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The Democratic Party (PD) of former prime minister Matteo Renzi suffered a humiliating defeat, coming a poor second to the populist Five Star Movement (M5S), while billionaire Berlusconi's Forza Italia (FI) was outpolled by the right-wing populist Lega led by Matteo Salvini.
On a turnout of 73%, over 50% of votes went to perceived anti-establishment parties, reflecting a clear rejection of traditional politics and a desperate desire for change after years of corruption, austerity and economic devastation for ordinary people.
With no clear victor, weeks and possibly months of uncertainty are likely as parties struggle to form a viable government.
The collapse in the vote for the PD, the main party in the outgoing coalition and favourite of the Italian capitalist class, was even greater than the polls had predicted.
In the Camera (lower house) the PD on 19% was only just ahead of the Lega, a far cry from the 40% polled in the European elections less than four years ago. Even its dominance of the 'red regions' (former Communist Party strongholds) in the centre has been shattered, with the PD losing the Emilia Romagna region to the 'centre'-right for the first time since World War Two and holding on in just a few cities like Bologna and Imola.
Following such a crushing defeat nationally, Renzi has been forced to announce his resignation as leader (although it will happen only after a new government is in place).
Even though there has been a slight upturn in the economy, after nearly a decade of recession, the PD was never going to benefit from an economic electoral bounce. Growth is still lower and unemployment higher than before the crisis and most working class people and many middle class people have felt no improvement in their daily lives. For many there is no end to the crisis.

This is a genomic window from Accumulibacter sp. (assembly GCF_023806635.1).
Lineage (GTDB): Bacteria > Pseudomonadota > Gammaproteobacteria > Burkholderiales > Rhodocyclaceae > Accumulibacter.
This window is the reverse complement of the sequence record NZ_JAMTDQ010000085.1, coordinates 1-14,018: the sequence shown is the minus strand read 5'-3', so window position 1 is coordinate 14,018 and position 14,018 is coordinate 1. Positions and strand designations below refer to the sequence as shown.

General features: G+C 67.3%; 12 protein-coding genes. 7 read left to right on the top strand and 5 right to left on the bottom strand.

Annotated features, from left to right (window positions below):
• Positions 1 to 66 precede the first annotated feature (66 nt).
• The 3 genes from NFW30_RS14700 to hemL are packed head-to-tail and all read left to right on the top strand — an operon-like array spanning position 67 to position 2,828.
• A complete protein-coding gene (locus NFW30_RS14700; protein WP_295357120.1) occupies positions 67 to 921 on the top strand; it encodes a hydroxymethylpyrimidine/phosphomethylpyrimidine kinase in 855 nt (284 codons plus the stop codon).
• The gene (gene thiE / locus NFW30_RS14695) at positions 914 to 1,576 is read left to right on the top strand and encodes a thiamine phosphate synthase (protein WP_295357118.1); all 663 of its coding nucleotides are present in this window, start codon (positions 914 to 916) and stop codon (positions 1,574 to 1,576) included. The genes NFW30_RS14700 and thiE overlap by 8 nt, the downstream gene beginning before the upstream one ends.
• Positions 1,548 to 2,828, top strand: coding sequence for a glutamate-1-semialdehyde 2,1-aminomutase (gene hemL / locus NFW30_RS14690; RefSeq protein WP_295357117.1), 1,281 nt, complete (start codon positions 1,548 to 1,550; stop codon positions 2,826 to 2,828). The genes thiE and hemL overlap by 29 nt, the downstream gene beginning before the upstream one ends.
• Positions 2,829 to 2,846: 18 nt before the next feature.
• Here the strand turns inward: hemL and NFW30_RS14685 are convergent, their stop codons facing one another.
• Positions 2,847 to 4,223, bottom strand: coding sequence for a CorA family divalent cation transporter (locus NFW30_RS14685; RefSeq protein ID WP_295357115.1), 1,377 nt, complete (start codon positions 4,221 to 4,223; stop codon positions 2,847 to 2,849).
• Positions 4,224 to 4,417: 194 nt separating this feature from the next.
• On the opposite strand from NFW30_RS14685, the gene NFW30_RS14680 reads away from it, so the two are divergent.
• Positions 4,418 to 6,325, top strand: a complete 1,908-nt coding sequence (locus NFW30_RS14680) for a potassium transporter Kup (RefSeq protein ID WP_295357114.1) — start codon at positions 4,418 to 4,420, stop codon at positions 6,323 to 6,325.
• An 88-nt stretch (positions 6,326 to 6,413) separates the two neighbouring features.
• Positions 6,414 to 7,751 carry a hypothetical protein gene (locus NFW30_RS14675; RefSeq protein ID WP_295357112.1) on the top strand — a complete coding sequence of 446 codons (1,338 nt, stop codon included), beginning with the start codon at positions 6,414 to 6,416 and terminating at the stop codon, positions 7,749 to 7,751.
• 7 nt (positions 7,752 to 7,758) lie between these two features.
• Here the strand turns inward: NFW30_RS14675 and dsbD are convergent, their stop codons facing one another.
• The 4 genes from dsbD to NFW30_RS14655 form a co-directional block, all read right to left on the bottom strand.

During the election campaign, Embraco (part of Whirlpool) announced the transfer of production from Turin to Slovakia with the loss of 500 jobs.
The split-off from the PD, Liberi e Uguali (LeU), which was supposed to offer a new "left" alternative, only just reached the 3% threshold for having candidates elected.
This is not surprising when its leaders are associated with all the PD's anti-working class attacks - such as the labour law 'reform' which made it easier to sack workers and the pension 'reform' which has forced workers to work longer.
On the eve of the election, Pietro Grasso, leader of LeU, showed his party's true colours by announcing LeU's willingness to form a post-electoral coalition with the PD.
With over 32% of the vote nationally, the M5S is by far the biggest party. It swept the board in the south, which has been hardest hit by the economic crisis, getting 40% of the vote in Puglia and Sicily and over 50% in some parts of Campania, such as Naples. M5S did particularly well among young people (35% of the under 35s who voted).
The support for M5S has come from both former left-leaning and right-leaning voters who, thoroughly sick of traditional politics, have been prepared to overlook the party's internal problems and chaotic governance of Rome in order to 'try something different'.
However, despite its success the M5S will not be able to form a majority government on its own. Terrified of the possibility of a M5S government, the Italian ruling class had pushed for a change in the electoral law aimed precisely at denying the movement a majority. Now that same electoral law has resulted in the ruling class having no stable political reference point.
Luigi Di Maio, leader of the M5S, has spent the past few months courting big business and trying to present himself as a viable future prime minister and the M5S as a reliable capitalist party, including backing away from the movement's former anti-euro/EU stance and opposing a wealth tax.
He has also declared that he is open to the idea of alliances with other parties. How far he will be able to go along that road is an open question as it flies in the face of the original raison d'etre of the M5S - a movement forged in complete opposition to the rotten political 'caste' and traditional parties.